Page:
The Aeronauticists

Adam Bobbette

Reviewed by David L. Hays

20 Nov 2016

Yogyakar­ta was a loud town. The sounds of motor­bikes were as con­stant as the trop­i­cal heat. Cut­ting through the noise, mobile food ven­dors broad­cast sounds tai­lored to the food they served. A con­stant whis­tle meant rice por­ridge, a pre-record­ed nurs­ery rhyme sig­nalled dumplings, and bells her­ald­ed meat­balls. Five times a day, the mosques on every cor­ner maxed-out their speak­ers, set in minarets, and pushed the oth­er sounds into the back­ground, behind the muezzin’s call to prayer. At night, the ani­mals took over: crick­et, frog, cica­da, and lizard voic­es in a thick polypho­ny of clicks, pat­ters, and whoops.

By day, I was usu­al­ly work­ing alone at my desk in a small wood­en bun­ga­low. Every so often, I would hear a lone whis­tle cut through the nor­mal sounds. The tone changed, which meant it was not rice por­ridge. Some­times it felt close, then fad­ed into the dis­tance as if mak­ing cir­cles in the sky. Its pitch was inten­tion­al and musi­cal, a sat­is­fy­ing, deep gneee. I would rush out­side to spot its source, but there was noth­ing. I asked friends about it, but they didn’t know what I was talk­ing about; they’d nev­er heard it. Once, I ran out­side to chase it, and the only peo­ple around were a cou­ple of old ladies pick­ing weeds beside the neighbour’s house. I asked, Do you hear that? Not the motor­bikes, not the roost­ers, that?” I point­ed to the emp­ty sky, then said, Gneee, gneee.”

It’s a bird,” one of them said.

What kind of bird makes that noise?” I asked.

Don’t know,” they said in uni­son, not look­ing at me, pick­ing weeds.

Well, who knows about it? Who can tell me about it?”

Go ask some men, they like to play with birds.”

They were right. Only men played with birds. These are some that I met.

Supri, 47, was tall, slen­der, and dressed in com­fort­able slacks and a but­ton up shirt. He had big white teeth and an empa­thet­ic smile. We first met in March, when I saw him stand­ing in the cen­tre of a cul-de-sac with a crowd of grey pigeons milling around his legs.

He worked at an art gallery that was also a pri­vate home in an old, dark but airy, Javanese wood­en house. Its red tile roof was shaped like a pointy hat with an expan­sive brim. The prop­er­ty was full of sprawl­ing trees with bird­cages hang­ing from them like Christ­mas balls.

On his days off, Supri told me, he packed up his favourite pigeons and drove 30 kilo­me­tres on his motor­bike to the top of the local vol­cano. Fac­ing the direc­tion of home, he’d release a male and female together.

Togeth­er they are smarter. They’re just like peo­ple, you know. We’re the same. Togeth­er we are sure to find a way home.” He explained this calm­ly and with mime-like hand gestures.

He put his index and mid­dle fin­gers togeth­er, then brought them to the tip of his nose, tap­ping it a few times, They always come back, because they can smell where home is.”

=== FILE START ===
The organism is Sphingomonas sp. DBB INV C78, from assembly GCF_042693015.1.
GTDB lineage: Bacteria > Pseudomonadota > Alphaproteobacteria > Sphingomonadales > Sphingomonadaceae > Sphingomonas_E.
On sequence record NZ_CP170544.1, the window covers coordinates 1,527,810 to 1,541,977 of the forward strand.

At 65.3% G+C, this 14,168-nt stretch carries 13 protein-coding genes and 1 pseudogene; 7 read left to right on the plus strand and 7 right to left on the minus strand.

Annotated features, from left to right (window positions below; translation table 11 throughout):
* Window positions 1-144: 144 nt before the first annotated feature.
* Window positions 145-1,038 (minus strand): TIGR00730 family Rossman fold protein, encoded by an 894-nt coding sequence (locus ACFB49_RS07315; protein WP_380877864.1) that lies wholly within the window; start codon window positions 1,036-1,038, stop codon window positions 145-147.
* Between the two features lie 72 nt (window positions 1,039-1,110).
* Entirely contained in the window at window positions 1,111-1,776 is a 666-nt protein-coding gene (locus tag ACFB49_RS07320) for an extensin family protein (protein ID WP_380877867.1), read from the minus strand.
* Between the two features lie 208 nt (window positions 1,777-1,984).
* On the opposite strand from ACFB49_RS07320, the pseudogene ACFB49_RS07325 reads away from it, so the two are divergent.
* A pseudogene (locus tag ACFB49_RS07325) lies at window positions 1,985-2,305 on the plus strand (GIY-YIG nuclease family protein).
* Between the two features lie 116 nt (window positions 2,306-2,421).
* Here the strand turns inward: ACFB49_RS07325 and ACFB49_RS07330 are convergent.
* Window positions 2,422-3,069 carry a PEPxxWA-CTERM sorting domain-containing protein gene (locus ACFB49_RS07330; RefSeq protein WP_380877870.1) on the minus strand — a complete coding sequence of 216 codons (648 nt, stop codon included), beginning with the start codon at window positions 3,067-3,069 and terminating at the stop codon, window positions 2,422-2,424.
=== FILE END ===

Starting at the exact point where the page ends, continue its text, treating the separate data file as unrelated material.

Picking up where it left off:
How do they smell from that far away in the sky?” I asked.

I don’t know. You should research when you get home.” He made his fin­gers look like they were tap­ping on a com­put­er key­board. You tell me how they do it. How­ev­er they do it, from up there, they smell here.” He point­ed his thumb behind him to the ruined old neighbour’s house, where he had kept the cages.

They were so far away when he released them that he attached spe­cial­ly built whis­tles to their tail feath­ers. They were made of bam­boo or wood, carved and orna­ment­ed by local arti­sans with line draw­ings of drag­ons or oth­er myth­i­cal fig­ures. Their flat tops and square mouths caught the wind and made the gneee. They looked like the kind of thing hob­by­ists worked on in a cor­ner of their house, hunched over a work­table, care­ful­ly frit­ting mate­ri­als into smooth edges. Their shapes were some­times aggres­sive and aero­dy­nam­ic, some­times bul­bous, almost apple-like, with con­cern not for veloc­i­ty, but tone and vol­ume. They were some­times double‑, triple‑, or even quadru­ple-bar­relled and sound­ed like a minia­ture pipe organ on which all pipes were blown at once.

One night in May, some­one drove up to Supri’s house, maybe in a truck or a car, nobody knew exact­ly what hap­pened, but in the morn­ing, his six­ty pigeons were stolen. They thought that maybe they were sold in mar­kets in near­by towns. Each bird could bring in five to thir­ty dol­lars, an excel­lent pay­check for a thief of six­ty birds. It could have paid off someone’s debts, tak­en care of health­care bills, or been invest­ed in more prof­itable con­tra­band ani­mals. Supri had no plans to replace the pigeons; he didn’t make enough mon­ey, he told me with­out emo­tion, glanc­ing at the lot with the emp­ty cages spat­tered with white guano. Instead, he set­tled for hang­ing out with his caged birds dan­gling from the trees.

As I was leav­ing one after­noon, his friend, who looked like Supri but with less teeth and lanky, as if Supri had been stretched and aged, began singing with one of the birds in a cage hang­ing above him. It was a shiny, char­coal black and bright white kac­er, a species famous in the area for its high-pitched song. He whis­tled and craned his neck toward the bird, and it did the same thing back.

I asked him, Where can I find pigeon whis­tles and the peo­ple who make them?”